Stuttering and masculinities

It is estimated that the prevalence of stuttering is four times greater in males than females. Yet, little is known about the masculinity experiences of men who stutter. I, myself, am man who stutters. I have been stuttering since I can remember. I have been bullied, teased and discriminated against as a person who stutters. … read more…

A stammer: in a class of its own

I have been wondering of late, what it is about a stammer that seems to rumble the core of the whole communication experience. Compared to other speaking differences, such as speaking fast, hesitating, or needing time to find a word, a stammer above all else sparks stigma. In recent years, emphasis has been placed on … read more…

Ableism within the Speech and Language Profession

When I tell people that I am a Speech-Language Pathologist (SLP), their initial reaction is either one of understanding and encouragement, expressing something along the lines of “Wow, I bet you’re great at that because you really understand what your clients are going through!” or one of doubt and questioning, going something along the lines … read more…

Spontaneous Stuttering

What does speech feel like when it feels good? When it feels bad? What does it feel like when we’re struggling? When we’re not struggling? Can we stutter without struggling? Can we be fluent while struggling? I asked these questions to groups of people who stutter. Their responses coalesced around a similar theme: when speech … read more…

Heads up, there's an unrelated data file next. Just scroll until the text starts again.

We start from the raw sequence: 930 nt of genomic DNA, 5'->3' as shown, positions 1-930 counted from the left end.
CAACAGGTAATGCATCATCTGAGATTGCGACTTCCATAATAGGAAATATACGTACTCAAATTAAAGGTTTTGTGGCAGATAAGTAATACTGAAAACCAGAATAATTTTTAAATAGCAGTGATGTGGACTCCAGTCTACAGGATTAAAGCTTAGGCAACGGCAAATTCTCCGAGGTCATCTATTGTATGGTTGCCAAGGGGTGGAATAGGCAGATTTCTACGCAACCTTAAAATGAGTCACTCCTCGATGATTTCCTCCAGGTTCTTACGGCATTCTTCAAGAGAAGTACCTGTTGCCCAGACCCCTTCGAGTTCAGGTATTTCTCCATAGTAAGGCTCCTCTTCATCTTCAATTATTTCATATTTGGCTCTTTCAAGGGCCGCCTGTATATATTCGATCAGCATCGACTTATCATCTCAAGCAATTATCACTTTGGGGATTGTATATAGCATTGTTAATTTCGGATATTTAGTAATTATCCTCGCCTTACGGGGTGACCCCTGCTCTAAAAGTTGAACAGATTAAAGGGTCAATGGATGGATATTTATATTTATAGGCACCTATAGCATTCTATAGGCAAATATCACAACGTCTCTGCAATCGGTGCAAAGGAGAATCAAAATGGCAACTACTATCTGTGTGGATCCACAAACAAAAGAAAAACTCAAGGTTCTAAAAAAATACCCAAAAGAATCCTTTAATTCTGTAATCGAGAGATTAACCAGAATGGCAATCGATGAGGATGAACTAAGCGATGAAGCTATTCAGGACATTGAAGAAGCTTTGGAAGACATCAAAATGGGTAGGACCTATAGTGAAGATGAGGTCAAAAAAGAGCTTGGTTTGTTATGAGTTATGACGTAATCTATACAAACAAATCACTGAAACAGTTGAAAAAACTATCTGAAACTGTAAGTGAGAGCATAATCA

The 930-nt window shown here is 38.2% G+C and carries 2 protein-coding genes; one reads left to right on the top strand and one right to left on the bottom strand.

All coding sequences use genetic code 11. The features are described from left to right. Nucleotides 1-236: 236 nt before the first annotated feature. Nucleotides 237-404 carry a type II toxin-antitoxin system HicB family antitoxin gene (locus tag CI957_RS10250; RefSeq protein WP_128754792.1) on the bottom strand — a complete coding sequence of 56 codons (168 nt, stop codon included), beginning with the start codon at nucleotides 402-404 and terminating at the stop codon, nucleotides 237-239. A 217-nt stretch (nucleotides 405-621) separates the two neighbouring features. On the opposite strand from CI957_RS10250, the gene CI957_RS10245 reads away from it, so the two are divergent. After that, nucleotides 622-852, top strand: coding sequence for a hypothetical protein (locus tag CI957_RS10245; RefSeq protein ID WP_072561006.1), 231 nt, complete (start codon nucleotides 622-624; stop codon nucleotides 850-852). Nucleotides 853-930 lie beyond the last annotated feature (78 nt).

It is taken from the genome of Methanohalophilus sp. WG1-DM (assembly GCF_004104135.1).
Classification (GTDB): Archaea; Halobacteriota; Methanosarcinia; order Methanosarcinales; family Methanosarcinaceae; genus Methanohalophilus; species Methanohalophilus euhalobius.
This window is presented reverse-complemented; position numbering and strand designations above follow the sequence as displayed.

A Sea Change

I was invited to join my first monthly stammering support group about a year ago. I remember the feeling of excitement at being in a room full of people who sounded like me and who had some understanding of what the daily experience of stammering is like.  A couple of months back Patrick Campbell, co-author … read more…

From the pain to the joy of silence

It’s October 1986.  I’m a timid, stammering sixth form student on a school trip to London from rural East Yorkshire to see two of the outstanding actresses of their generation perform in Nuria Espert’s acclaimed adaptation of Federico Garcia Lorca’s last and arguably greatest play, The House of Bernarda Alba.  Set in southern Spain in … read more…

Why Stutter More?

To celebrate International Stammering Awareness Day 2020, J&R Press have kindly released Emma Alpern’s exquisite chapter “Why stutter more?” from ‘Stammering Pride and Prejudice: Difference not Defect‘. You can read the chapter for free here. Enjoy! If this chapter resonates and leaves you hungry to read more, a Kindle version of ‘Stammering Pride and Prejudice: Difference not … read more…

Beyond Chasing Fluency: Exploring the Interplay among Intersectional Identities

When one of the directors of the school district I work for asked me to “speak up more” during meetings, I got defensive. At one meeting, he even forgot I was there and skipped over me when it was my turn to present. I’m a quiet person, but I speak with intention. As a school-based … read more…

Talking, typing, and the social model of disability

When I was in primary school, I had a teacher who was over-enthusiastic about the virtues of touch-typing. Over the years, he slowly collected disused desktop computers, building up his collection until there was one for every student in his class. They lined the perimeter of the classroom, balanced on assorted desks and tables. He … read more…

Stammering in times of Corona

‘Stammering does not exist in a vacuum’ I remember being drawn to this line when editing Christopher Constantino’s chapter of Stammering Pride and Prejudice. It’s the type of sentence I tend to like: it’s short, simple but it also makes you think. I’ve been thinking about it a lot recently. I’m not sure about you, … read more…